Henrik Futtrup: Training Individual Flocks to Recall in a Aviary

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Episode - 16  ​May 2020

Host: Barbara Heidenreich

Guest: ​Henrik Futtrup

​What is your dream behavior to train? I have a feeling for many bird keepers it just might be this one! Imagine having a mixed species aviary in which each flock of birds recalls to a different sound and shifts into their own holding area. This dream is reality for Henrik Futtrup a keeper and trainer at the Copenhagen Zoo. In this podcast he not only shares the steps he took to train the behavior but also important details about antecedent arrangement, species specific considerations and how this behavior really paid off in an emergency.  And in truth, this concept can be applied to any mixed species habitats…not just birds. I also answer one of your questions about how to train quick response to the cue when training for recall…. especially when there are lots of distractions.


​Videos ​of Aviary Recall Training in Action at ​Copenhagen Zoo:

​Dalmatian pelicans recall and shifting into holding area of the lake at Copenhagen Zoo

​Black necked stilts recall and shift into holding area in mixed species aviary at Copenhagen Zoo

​Flamingos (adults and chicks) recall and shift into holding area in mixed species aviary at Copenhagen Zoo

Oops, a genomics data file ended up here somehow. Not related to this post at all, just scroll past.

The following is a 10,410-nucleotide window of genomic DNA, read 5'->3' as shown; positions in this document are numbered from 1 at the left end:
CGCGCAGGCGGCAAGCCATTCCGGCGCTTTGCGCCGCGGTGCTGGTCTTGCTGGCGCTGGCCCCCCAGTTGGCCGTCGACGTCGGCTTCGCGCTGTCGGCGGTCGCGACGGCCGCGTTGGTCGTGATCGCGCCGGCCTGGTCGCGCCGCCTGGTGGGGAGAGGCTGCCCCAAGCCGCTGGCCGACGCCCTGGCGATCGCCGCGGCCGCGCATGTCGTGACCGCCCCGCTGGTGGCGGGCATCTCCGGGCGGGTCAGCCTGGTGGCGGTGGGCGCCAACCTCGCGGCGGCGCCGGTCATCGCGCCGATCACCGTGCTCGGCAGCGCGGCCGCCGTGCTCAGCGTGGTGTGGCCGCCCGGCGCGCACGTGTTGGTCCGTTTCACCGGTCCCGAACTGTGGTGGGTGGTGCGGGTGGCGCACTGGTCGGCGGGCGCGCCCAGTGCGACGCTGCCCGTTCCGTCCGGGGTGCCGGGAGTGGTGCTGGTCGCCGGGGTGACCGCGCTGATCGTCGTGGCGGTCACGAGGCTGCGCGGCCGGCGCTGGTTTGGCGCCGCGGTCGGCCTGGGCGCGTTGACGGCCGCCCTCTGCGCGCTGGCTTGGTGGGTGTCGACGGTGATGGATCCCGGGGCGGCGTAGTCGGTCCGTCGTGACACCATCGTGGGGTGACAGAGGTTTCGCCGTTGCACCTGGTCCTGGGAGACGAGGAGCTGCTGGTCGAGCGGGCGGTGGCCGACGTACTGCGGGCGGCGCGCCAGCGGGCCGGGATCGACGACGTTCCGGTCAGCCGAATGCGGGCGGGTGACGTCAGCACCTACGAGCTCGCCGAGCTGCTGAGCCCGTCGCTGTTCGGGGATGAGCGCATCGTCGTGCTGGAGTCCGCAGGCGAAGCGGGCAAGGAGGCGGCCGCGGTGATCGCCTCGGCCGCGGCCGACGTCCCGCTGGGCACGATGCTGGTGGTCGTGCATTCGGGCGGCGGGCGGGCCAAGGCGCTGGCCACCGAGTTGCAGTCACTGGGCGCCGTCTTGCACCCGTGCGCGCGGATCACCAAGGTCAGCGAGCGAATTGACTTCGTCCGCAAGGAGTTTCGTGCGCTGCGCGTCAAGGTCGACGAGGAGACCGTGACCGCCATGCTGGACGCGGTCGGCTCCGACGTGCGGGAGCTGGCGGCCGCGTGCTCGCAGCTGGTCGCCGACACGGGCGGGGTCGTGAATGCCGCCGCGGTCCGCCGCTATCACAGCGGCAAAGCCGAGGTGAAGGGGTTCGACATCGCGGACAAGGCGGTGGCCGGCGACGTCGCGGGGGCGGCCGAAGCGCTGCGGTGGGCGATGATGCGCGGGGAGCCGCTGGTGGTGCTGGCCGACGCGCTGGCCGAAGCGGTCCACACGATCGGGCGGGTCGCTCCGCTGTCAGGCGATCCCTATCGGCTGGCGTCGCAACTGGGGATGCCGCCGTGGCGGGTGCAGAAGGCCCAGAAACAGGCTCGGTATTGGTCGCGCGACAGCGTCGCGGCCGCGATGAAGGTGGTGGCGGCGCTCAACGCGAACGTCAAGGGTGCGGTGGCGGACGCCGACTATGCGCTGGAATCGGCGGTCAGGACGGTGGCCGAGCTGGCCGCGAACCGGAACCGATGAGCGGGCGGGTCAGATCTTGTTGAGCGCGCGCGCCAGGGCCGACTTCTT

​Black faced ibis recall and shift into holding area in mixed species aviary at Copenhagen Zoo

​Inca tern recall and shift into holding area in mixed species aviary at Copenhagen Zoo

​​Scarlet ibis recall and shift into holding area in mixed species aviary at Copenhagen Zoo


Guest Bio:

​Henrik Futtrup started working in Copenhagen Zoo in 1999 in the carnivore section. His first t​raining experiences were with wolves and bears. He later moved into the marine mammal section to work with his mentor and animal training coordinator for the zoo, Annette Pedersen. In 2014 Henrik became responsible for the mixed species aviary as well as the Bird Cliffs exhibit. This is when his journey into bird training began. Recall and shifting began with training the Black necked stilts to improve animal welfare during winter by allowing them opportunities to enjoy time outside on mild days knowing the team could shift them back inside.


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